As a Professor of Theology he earned two hundred florins more than his colleagues. On more than one occasion he asked the Syndicates to stop paying him this extra sum; they always refused, considering his salary a very minor matter compared with the numerous services which he was rendering to the State as a pastor and a lawyer.
2. The Professorship
Calvin taught all his life; that was his vocation - in Paris, Strasbourg and Geneva. On coming back to Geneva, he began to teach regularly in the Church of St. Mary the Greater which ever since has been called the Temple of the Auditorium. It was there that the congregation met every Friday in an assembly attended by all the pastors. One of the latter would submit a topic, and Calvin would always speak on it to correct or enlarge on what had been said. In addition, he gave three theology lessons a week.
The Reformer's vision of a college realised. For a long time he had been desirous of setting up a college in Geneva. The college that had been founded in the fifteenth century no longer suited the requirements of the day; a large number of citizens no longer sent their children to it. It was not until 1559 that the great reformer was able to see his project realised. He was then fifty. He put such enthusiasm into this undertaking that the building of St. Antoine was completed within a few months.
At the same time as the College he founded the Academy, the first Rector of which was Théodore de Bèze, who until them had been teaching theology in Lausanne.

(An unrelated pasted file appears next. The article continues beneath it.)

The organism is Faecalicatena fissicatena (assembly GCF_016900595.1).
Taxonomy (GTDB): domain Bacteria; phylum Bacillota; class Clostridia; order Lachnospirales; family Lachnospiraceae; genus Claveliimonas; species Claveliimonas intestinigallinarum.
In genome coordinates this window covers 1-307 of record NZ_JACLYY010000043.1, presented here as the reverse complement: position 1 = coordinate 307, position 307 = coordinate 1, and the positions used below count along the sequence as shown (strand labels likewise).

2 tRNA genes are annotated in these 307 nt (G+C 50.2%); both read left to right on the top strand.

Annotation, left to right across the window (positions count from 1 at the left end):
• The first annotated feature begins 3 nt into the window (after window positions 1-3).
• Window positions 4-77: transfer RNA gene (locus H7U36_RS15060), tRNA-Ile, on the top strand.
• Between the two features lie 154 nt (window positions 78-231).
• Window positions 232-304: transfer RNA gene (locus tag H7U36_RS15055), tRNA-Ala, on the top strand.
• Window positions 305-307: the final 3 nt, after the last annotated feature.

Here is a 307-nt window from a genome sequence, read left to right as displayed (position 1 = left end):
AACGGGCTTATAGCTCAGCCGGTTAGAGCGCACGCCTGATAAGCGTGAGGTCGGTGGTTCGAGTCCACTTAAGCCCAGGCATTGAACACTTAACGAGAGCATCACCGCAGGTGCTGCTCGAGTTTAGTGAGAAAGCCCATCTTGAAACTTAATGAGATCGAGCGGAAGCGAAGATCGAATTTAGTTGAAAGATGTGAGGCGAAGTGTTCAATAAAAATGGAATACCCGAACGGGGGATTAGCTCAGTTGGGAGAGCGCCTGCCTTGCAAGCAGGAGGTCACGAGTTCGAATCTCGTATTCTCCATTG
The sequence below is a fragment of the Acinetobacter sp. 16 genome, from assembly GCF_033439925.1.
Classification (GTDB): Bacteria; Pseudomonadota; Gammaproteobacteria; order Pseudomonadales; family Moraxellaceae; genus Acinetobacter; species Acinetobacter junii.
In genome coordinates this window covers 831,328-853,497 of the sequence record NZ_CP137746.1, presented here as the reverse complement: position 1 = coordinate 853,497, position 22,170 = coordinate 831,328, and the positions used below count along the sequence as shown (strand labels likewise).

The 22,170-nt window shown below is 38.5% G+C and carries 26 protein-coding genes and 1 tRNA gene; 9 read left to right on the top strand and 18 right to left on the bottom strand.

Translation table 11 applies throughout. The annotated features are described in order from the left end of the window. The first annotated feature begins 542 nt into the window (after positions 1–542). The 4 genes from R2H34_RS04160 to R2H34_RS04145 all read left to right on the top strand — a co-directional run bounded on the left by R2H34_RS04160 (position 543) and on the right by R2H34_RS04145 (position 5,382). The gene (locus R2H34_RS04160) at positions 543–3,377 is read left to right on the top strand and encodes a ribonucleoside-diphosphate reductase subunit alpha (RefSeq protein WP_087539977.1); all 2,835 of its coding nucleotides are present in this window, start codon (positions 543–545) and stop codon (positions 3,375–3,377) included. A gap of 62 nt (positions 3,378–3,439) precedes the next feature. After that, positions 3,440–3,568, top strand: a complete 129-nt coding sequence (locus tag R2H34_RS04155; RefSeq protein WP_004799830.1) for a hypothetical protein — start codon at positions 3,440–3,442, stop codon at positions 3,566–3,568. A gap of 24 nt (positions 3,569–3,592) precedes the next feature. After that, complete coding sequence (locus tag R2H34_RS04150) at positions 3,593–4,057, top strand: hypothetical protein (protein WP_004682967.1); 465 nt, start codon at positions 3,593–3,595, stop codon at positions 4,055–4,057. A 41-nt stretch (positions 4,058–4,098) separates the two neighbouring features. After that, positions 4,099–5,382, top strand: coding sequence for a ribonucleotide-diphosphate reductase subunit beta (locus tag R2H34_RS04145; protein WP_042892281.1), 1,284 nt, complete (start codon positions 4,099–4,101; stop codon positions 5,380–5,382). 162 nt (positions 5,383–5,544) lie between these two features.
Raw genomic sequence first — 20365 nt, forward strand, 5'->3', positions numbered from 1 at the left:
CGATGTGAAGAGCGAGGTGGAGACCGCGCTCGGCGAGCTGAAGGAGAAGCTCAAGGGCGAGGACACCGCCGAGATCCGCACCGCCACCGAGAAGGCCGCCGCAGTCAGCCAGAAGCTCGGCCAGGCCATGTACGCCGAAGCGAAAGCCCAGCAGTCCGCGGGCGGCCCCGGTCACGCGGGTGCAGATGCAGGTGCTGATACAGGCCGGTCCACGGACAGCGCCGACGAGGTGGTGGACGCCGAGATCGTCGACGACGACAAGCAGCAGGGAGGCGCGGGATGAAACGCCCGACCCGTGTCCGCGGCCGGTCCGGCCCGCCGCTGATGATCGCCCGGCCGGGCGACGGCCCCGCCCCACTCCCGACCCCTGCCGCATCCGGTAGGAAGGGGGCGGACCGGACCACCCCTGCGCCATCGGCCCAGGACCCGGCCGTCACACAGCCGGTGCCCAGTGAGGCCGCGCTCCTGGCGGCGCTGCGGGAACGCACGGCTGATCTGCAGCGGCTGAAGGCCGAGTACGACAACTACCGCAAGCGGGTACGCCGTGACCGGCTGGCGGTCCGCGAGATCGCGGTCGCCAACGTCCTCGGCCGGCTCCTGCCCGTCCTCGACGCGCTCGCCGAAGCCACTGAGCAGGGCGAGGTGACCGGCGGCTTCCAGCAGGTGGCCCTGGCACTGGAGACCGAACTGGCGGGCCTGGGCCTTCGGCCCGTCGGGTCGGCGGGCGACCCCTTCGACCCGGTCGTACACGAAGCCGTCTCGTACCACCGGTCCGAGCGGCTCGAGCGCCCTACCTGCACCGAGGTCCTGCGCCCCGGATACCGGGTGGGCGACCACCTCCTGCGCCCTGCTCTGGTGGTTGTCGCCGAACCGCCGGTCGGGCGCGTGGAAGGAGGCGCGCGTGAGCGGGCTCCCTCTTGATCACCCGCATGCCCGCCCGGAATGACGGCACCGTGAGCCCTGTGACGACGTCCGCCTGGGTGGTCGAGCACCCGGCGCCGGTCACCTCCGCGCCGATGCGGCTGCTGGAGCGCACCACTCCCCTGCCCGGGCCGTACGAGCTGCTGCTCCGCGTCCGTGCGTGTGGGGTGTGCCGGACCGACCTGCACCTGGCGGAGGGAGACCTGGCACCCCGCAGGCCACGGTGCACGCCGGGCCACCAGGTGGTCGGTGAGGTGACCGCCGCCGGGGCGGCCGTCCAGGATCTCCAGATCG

The founding of the College and the Academy marked an important date in the history of Geneva. The poor, modest city became, so to speak, the Protestant Rome. The running of its schools became a model for a large number of other academies. Thenceforth the young students of Europe flocked to Calvin's Academy.
...if this city must fall, its fall will echo throughout the neighbouring countries. (Bèze) At the time of the Reformer's death it boasted fifteen hundred students. Théodore de Bèze could say: "We would be assured of survival even if we had to die. For we now have the certainty that, if this city must fall, its fall will echo throughout the neighbouring countries. It will be a disaster even for those who have not heard of it. It would mean the end of liberty itself."
3. The Head of the Church
Calvin's deeds and influence have penetrated well beyond the borders of our little homeland. Following the publication of his Institutes of the Christian Religion he was regarded as the Head of Reformed Protestantism. In France, he organised the Church.
Calvin's influence on John Knox and King Edward VI. In Scotland, his friend and disciple John Knox introduced the Calvinist system. In England, his influence on the reform movement was exerted through his correspondence with the Duke of Somerset who was tutor to King Edward VI. In Germany, there were reformed Calvinist churches in a large number of States.
He directed the Polish churches from a distance. He was the advisor of the Duchess of Ferrara until his death.